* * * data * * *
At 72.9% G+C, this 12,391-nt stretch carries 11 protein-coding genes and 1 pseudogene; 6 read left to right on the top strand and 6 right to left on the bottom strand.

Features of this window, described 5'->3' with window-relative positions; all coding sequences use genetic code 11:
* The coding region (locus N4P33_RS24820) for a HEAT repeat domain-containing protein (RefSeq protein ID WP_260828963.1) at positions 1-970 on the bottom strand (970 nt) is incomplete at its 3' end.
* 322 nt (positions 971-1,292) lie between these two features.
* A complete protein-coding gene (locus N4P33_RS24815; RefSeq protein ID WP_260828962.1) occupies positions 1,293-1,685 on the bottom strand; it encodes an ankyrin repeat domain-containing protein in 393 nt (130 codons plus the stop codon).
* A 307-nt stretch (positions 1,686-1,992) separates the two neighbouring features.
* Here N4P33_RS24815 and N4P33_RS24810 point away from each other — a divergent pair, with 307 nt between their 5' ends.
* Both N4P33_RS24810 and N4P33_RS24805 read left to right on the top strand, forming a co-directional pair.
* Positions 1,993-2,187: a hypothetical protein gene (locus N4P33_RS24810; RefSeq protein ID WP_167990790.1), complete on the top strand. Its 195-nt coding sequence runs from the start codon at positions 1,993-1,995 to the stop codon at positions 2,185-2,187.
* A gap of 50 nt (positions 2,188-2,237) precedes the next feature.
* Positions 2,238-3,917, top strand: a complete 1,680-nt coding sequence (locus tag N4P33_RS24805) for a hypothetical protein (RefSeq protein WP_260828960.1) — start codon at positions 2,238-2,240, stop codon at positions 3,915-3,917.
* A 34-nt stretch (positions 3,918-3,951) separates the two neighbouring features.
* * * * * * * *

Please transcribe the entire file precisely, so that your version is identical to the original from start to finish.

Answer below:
At 72.9% G+C, this 12,391-nt stretch carries 11 protein-coding genes and 1 pseudogene; 6 read left to right on the top strand and 6 right to left on the bottom strand.

Features of this window, described 5'->3' with window-relative positions; all coding sequences use genetic code 11:
* The coding region (locus N4P33_RS24820) for a HEAT repeat domain-containing protein (RefSeq protein ID WP_260828963.1) at positions 1-970 on the bottom strand (970 nt) is incomplete at its 3' end.
* 322 nt (positions 971-1,292) lie between these two features.
* A complete protein-coding gene (locus N4P33_RS24815; RefSeq protein ID WP_260828962.1) occupies positions 1,293-1,685 on the bottom strand; it encodes an ankyrin repeat domain-containing protein in 393 nt (130 codons plus the stop codon).
* A 307-nt stretch (positions 1,686-1,992) separates the two neighbouring features.
* Here N4P33_RS24815 and N4P33_RS24810 point away from each other — a divergent pair, with 307 nt between their 5' ends.
* Both N4P33_RS24810 and N4P33_RS24805 read left to right on the top strand, forming a co-directional pair.
* Positions 1,993-2,187: a hypothetical protein gene (locus N4P33_RS24810; RefSeq protein ID WP_167990790.1), complete on the top strand. Its 195-nt coding sequence runs from the start codon at positions 1,993-1,995 to the stop codon at positions 2,185-2,187.
* A gap of 50 nt (positions 2,188-2,237) precedes the next feature.
* Positions 2,238-3,917, top strand: a complete 1,680-nt coding sequence (locus tag N4P33_RS24805) for a hypothetical protein (RefSeq protein WP_260828960.1) — start codon at positions 2,238-2,240, stop codon at positions 3,915-3,917.
* A 34-nt stretch (positions 3,918-3,951) separates the two neighbouring features.